Hellish!

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Chris

Chris lives in Austin, TX, where he once shook Willie Nelson's hand.

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22 Responses

  1. Avatar dhex
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    says:

    the role of ugliness in all its forms is an often underlooked component of beauty, especially when it comes to music.

    see also: swansReport

    • Avatar Chris in reply to dhex
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      says:

      That’s certainly true. I know I like a lot of elements in music that would, taken independently, be ugly. But I find it fascinating that someone like Baudelaire (or Bosch) can have as their subjects such ugly things, selected precisely for their ugliness (Baudelaire, at least, was very up front about that), and make it into something beautiful. I think it probably says something important about the world.Report

      • Avatar dhex in reply to Chris
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        says:

        context is king?

        heh, no, seriously though, i dunno. i’ve always liked ugliness and ugly things. plus with baudrelaire, et al, there’s the whole dramatic (or overly dramatic depending on your pov) quality to the entire thing – the drama of being aware of watching the world and yourself slowly rot, etc.Report

    • Avatar zic in reply to dhex
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      says:

      Particularly music that doesn’t resolve; it leaves a question hanging in the air that discomforts. Beautifully.Report

  2. Avatar Glyph
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    says:

    I have to get my son to school so will listen to the tracks later, but after reading the text only, I have to say it’s gettin’ all Goth up in here. I like it. “The Ghost”, in particular, looks like alternate lyrics to “Lullaby”.

    I know this isn’t exactly what you are getting at here because it’s not “subject matter”, but in music I’ve thought a lot about how sounds that we would consider “ugly noise” can be deployed in ways that are themselves beautiful, or which throw into relief other elements in the music which are. All the way back to the apocryphally-intentionally-damaged amp in “You Really Got Me”, to the shrieking metallic industrial sounds on “Psychocandy” providing energy and texture to the rhythm and melody. There’s also the “distancing” effect it creates – if the receiver has to work harder to get to the core of the art, it seems more meaningful when they get there (both sender and receiver have *put effort* into the joint creation of meaning).Report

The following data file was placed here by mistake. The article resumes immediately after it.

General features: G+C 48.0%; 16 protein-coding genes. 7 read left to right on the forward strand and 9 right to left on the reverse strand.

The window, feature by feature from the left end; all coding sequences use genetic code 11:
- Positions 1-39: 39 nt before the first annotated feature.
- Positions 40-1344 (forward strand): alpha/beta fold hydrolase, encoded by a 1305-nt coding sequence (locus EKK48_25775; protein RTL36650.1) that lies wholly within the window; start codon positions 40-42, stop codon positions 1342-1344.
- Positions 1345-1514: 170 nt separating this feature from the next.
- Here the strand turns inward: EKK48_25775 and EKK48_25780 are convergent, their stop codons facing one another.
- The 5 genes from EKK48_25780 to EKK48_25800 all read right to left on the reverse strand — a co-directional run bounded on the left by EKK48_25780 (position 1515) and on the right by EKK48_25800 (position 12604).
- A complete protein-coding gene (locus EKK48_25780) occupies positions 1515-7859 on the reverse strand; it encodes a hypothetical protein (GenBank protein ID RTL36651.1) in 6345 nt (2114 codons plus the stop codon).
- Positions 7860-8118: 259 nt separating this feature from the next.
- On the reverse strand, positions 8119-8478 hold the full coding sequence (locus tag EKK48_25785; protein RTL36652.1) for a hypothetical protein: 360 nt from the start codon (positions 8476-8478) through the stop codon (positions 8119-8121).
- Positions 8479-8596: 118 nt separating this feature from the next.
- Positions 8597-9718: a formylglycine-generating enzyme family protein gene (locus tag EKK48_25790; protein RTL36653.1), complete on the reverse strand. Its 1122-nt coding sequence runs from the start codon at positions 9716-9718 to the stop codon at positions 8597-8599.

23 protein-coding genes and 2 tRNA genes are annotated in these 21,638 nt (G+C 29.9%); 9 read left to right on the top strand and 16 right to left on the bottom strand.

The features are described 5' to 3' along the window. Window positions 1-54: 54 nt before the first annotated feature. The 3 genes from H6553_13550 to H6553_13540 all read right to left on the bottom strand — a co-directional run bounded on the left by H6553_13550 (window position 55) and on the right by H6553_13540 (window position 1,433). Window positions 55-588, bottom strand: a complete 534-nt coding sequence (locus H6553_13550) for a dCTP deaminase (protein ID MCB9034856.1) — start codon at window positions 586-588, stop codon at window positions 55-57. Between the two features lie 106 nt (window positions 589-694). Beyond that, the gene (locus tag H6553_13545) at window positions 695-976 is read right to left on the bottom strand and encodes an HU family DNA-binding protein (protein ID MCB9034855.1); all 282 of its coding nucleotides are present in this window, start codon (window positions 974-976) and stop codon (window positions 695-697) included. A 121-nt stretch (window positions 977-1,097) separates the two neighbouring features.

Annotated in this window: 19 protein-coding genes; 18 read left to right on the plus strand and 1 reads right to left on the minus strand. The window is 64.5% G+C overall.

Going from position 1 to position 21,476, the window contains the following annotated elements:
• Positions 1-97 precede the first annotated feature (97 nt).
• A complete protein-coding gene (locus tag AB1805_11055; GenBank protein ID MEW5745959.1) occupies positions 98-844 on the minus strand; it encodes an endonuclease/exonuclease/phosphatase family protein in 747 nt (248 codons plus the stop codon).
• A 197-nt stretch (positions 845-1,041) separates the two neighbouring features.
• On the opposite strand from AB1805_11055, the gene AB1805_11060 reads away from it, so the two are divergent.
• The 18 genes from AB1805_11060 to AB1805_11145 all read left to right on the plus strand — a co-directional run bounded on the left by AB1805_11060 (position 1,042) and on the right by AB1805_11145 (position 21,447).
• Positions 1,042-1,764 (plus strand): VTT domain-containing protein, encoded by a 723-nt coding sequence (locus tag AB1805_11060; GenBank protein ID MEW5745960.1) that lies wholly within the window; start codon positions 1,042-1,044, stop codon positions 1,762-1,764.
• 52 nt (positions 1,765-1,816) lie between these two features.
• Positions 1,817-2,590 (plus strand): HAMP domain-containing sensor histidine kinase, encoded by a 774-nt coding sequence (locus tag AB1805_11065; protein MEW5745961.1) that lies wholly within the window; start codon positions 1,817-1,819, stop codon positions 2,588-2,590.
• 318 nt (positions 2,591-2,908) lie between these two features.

• Avatar Kim in reply to Glyph
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      says:

      It’s a bit of a different thing in video games, where you can have “mood music” in the background, but it needs to play nicely (and be distinguishable from) sound effects.Report

  3. Avatar zic
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    says:

    I think this may be why photography is such an interesting art form. We all love to take the beautiful, inspiring landscape. But honestly, unless they’re prints made with Adams-like eye to detail and quality, they’re mostly like so many insipid inspirational posters hanging in high-school guidance-counselor offices.

    No, it’s the ugly transformed into beauty; the action not quite completed. Photography has the power to reveal the decay we don’t see happening in our movement through life.Report

  4. Avatar Chris
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    says:

    By the way, this is the first post I’ve written that is comprised of music I expect absolutely no one hear to have heard before.Report

  5. Avatar Boegiboe
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    says:

    Though you don’t actually say this, I doubt Bosch would have tolerated the word “beautiful” to describe his work. However, you’re spot on with Baudelaire’s intentions. He thought all of life was worthy of poetry, of careful and inspired description, including what most would call “ugly.” He’s still my favorite poet and had a huge effect on my personal development. Thank you for this excellent essay!Report

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